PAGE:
How the Canadian Right to Repair Vehicles Is Threatened
As a vehicle owner, when you hear your “right to repair” is under threat, it might not immediately feel like an affront to a constitutional right. You might not even be sure what the phrase “Canadian right to repair” refers to.
But if you’re the owner of an independent auto repair shop — you understand precisely what this phrase refers to. You’ve felt Canada’s right to repair get increasingly eroded year after year.
And if you’re a vehicle owner, the right to repair should be no less important to you. Continue reading to learn more about how Canada's right to repair is under threat.
In this article:
What Is the “Right to Repair” Movement?
Any repair technician who works at a well-known dealership feels confident taking on any problem that comes their way. They know they have any and all technical information at their disposal.
When they encounter a problem that necessitates additional information, they are instantly connected to individuals, manuals, and databases that are all ready to assist. However, for independent professional auto services or car owners looking to do their own repairs, this information has been purposefully made more difficult to obtain.
What Is the “Right to Repair” Law?
Canada is addressing manufacturer ethics in the context of the right to repair. Many consumers were made aware of this issue in 2019 when Ontario Liberal MPP Michael Coteau introduced a bill that would alter the Ontario consumer protection act — Bill 72. The bill proposed amendments to address the intersection of electronic technology and automobile mechanics.
Coteau presented the following written argument for the Canadian right to repair: “Without the right to repair, consumers will continue to be forced to pay the original manufacturer’s exorbitant prices or to throw away damaged products because the cost of fixing the item is prohibitive. This is an unnecessary expense for consumers, a wasteful harm to our environment, and it limits opportunities for small-business repair shops.”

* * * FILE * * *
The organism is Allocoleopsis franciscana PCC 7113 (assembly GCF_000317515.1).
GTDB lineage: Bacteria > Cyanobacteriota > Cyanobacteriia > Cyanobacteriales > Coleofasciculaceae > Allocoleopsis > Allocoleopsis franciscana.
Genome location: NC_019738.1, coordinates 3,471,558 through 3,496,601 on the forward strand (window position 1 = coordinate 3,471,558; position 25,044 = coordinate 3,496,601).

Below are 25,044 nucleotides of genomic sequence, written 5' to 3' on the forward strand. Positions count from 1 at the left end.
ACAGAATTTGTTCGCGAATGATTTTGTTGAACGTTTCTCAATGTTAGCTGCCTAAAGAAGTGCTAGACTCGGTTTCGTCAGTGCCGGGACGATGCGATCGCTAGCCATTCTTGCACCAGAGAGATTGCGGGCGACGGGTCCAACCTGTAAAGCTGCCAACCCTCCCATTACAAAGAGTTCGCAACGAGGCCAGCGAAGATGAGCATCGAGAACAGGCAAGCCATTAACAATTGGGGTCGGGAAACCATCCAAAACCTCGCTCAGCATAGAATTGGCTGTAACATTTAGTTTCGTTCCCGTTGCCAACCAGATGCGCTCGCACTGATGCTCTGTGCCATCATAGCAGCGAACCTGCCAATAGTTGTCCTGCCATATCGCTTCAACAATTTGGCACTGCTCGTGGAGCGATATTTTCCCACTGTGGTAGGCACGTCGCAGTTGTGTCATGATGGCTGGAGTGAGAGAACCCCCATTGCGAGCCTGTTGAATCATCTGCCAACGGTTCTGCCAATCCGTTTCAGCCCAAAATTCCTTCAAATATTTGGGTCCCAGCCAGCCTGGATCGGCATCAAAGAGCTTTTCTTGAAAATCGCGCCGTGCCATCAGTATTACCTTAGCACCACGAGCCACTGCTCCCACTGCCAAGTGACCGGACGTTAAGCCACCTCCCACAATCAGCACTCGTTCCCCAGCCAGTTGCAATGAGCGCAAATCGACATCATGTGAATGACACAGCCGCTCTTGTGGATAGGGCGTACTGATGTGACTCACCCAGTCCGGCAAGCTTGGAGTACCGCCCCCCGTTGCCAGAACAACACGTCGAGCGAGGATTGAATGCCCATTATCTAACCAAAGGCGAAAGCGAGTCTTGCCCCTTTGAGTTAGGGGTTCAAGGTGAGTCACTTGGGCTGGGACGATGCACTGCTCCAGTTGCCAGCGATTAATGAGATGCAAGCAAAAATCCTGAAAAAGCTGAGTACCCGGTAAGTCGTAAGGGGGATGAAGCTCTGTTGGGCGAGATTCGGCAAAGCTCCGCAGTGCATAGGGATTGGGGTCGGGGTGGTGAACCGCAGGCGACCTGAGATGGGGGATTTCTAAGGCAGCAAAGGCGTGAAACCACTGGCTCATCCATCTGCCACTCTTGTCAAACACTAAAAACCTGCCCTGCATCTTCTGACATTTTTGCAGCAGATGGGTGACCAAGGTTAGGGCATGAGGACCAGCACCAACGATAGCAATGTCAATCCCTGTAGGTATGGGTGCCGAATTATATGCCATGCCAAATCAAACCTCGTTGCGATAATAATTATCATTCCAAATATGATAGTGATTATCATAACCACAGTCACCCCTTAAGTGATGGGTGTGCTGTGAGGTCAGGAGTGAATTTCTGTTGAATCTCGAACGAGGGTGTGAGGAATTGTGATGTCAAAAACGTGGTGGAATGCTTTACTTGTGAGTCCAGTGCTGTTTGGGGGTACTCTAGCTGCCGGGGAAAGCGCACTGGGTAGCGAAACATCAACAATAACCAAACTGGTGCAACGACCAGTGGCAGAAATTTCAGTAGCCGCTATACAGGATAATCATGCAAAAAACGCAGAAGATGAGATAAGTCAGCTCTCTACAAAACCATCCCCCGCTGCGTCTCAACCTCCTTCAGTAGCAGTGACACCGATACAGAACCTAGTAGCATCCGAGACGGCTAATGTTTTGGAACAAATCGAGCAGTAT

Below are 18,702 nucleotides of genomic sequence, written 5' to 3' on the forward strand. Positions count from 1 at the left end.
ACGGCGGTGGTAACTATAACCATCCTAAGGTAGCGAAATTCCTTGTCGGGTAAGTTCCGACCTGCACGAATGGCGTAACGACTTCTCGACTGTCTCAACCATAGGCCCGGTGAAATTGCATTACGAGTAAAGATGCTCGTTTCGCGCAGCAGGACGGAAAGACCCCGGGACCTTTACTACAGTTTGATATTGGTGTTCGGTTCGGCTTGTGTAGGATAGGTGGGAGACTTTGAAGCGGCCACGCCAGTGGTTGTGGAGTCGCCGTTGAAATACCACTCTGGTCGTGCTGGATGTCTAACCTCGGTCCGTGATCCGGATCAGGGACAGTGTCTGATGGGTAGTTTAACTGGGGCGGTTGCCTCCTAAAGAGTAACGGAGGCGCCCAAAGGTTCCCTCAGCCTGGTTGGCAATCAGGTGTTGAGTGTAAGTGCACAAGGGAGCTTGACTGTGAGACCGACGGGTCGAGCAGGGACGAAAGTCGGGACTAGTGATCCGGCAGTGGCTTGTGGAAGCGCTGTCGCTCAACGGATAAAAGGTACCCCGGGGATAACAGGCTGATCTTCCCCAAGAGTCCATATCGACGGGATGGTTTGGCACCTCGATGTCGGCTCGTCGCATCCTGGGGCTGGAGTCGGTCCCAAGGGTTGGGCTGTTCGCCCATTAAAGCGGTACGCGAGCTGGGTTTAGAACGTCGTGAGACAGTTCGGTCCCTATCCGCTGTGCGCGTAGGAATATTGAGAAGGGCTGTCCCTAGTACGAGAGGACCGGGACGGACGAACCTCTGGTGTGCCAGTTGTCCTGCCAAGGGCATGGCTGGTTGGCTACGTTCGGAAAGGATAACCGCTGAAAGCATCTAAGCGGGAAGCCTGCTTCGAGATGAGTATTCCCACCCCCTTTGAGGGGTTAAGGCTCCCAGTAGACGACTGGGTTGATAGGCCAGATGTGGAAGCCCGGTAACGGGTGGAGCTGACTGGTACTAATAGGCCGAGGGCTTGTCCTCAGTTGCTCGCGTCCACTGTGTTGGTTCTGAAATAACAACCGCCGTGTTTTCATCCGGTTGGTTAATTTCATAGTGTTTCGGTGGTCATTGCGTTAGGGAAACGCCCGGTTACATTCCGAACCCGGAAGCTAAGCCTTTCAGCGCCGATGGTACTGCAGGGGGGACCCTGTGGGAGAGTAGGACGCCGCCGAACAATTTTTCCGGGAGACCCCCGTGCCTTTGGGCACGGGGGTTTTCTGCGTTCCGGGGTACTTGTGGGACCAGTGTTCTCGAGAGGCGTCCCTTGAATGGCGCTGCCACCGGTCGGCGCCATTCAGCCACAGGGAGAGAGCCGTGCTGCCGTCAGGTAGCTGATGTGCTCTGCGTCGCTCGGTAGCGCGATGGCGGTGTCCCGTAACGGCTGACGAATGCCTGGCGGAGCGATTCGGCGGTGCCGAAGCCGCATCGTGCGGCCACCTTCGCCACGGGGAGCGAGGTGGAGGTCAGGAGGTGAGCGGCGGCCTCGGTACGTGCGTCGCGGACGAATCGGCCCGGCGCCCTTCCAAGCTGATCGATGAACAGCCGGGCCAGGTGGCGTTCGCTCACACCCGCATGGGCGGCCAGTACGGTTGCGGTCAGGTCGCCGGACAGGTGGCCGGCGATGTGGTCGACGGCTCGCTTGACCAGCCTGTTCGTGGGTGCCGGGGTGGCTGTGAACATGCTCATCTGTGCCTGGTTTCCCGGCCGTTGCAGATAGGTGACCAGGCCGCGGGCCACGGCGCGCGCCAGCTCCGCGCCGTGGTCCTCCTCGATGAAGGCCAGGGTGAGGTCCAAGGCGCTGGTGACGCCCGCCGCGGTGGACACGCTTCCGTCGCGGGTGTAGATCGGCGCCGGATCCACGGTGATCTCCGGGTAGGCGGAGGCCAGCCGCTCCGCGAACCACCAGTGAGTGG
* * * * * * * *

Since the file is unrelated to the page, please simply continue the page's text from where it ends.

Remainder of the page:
The Current State of “Right to Repair”
With the failure of Bill 72, Canada's right to repair was a major political topic by the end of 2019. When Covid arrived, the focus shifted because constituents were preoccupied with a variety of other issues. Now, two years later, as the pandemic has begun to fade, the question remains whether the concern will regain traction.
For independent professional auto repair services, the challenge lies in how so many new-model vehicles come equipped with electronic components that require specialized programming knowledge to address. If, for instance, an electronic parking brake system won’t engage, the problem may lie within a control module.
Further Difficulties With “Right to Repair”
To make matters even more complicated, if the owner chooses to buy a used part, a professional auto repair mechanic frequently encounters the issue where the vehicle's internal computer does not recognize the replacement part. Even when the most advanced electronic repair services are called in to assist, even the most skilled technicians are forced to throw up their hands and say "take it to the dealer."
Manufacturers are, of course, doing their best to make sure that all repairs, replacements, and upgrades come directly from them. When a consumer doesn’t have a choice in where they can turn for these parts and services, they also don’t have a choice in how much they’ll be paying for them.